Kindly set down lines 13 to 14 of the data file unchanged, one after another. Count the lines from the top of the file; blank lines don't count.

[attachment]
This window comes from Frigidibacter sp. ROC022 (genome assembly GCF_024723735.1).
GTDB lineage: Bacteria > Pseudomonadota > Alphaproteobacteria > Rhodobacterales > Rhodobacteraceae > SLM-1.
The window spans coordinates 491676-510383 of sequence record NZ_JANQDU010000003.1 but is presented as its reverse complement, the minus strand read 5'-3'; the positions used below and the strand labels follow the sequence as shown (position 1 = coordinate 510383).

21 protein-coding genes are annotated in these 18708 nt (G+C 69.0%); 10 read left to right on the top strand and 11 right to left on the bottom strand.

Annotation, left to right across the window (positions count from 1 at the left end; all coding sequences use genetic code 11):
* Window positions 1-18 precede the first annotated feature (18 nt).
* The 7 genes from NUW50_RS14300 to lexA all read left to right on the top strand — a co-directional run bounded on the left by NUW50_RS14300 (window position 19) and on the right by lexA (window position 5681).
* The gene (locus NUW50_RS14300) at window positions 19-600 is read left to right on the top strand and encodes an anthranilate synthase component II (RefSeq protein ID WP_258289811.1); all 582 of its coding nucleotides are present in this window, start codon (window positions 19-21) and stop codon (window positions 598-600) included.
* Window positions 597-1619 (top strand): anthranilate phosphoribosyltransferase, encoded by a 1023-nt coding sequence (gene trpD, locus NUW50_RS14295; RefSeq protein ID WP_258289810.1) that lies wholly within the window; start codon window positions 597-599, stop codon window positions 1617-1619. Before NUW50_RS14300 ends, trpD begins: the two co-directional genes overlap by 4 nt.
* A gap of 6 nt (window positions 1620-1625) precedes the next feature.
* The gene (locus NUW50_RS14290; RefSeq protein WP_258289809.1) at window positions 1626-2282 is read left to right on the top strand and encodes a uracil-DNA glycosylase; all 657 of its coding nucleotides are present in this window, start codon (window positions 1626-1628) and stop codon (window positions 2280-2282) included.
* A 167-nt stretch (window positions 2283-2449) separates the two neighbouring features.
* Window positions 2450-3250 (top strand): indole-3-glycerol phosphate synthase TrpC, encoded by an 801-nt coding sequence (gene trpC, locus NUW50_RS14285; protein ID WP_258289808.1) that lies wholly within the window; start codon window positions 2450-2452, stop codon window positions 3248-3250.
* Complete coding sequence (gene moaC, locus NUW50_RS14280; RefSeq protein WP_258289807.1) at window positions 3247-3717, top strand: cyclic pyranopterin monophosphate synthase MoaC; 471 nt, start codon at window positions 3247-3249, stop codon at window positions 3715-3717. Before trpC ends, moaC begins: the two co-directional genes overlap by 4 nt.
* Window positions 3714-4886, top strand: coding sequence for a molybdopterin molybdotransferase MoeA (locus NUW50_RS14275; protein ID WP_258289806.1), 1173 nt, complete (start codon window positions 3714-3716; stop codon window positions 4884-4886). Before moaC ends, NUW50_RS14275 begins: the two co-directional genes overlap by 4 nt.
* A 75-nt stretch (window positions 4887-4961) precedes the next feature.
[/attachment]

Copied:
* Window positions 2450-3250 (top strand): indole-3-glycerol phosphate synthase TrpC, encoded by an 801-nt coding sequence (gene trpC, locus NUW50_RS14285; protein ID WP_258289808.1) that lies wholly within the window; start codon window positions 2450-2452, stop codon window positions 3248-3250.
* Complete coding sequence (gene moaC, locus NUW50_RS14280; RefSeq protein WP_258289807.1) at window positions 3247-3717, top strand: cyclic pyranopterin monophosphate synthase MoaC; 471 nt, start codon at window positions 3247-3249, stop codon at window positions 3715-3717. Before trpC ends, moaC begins: the two co-directional genes overlap by 4 nt.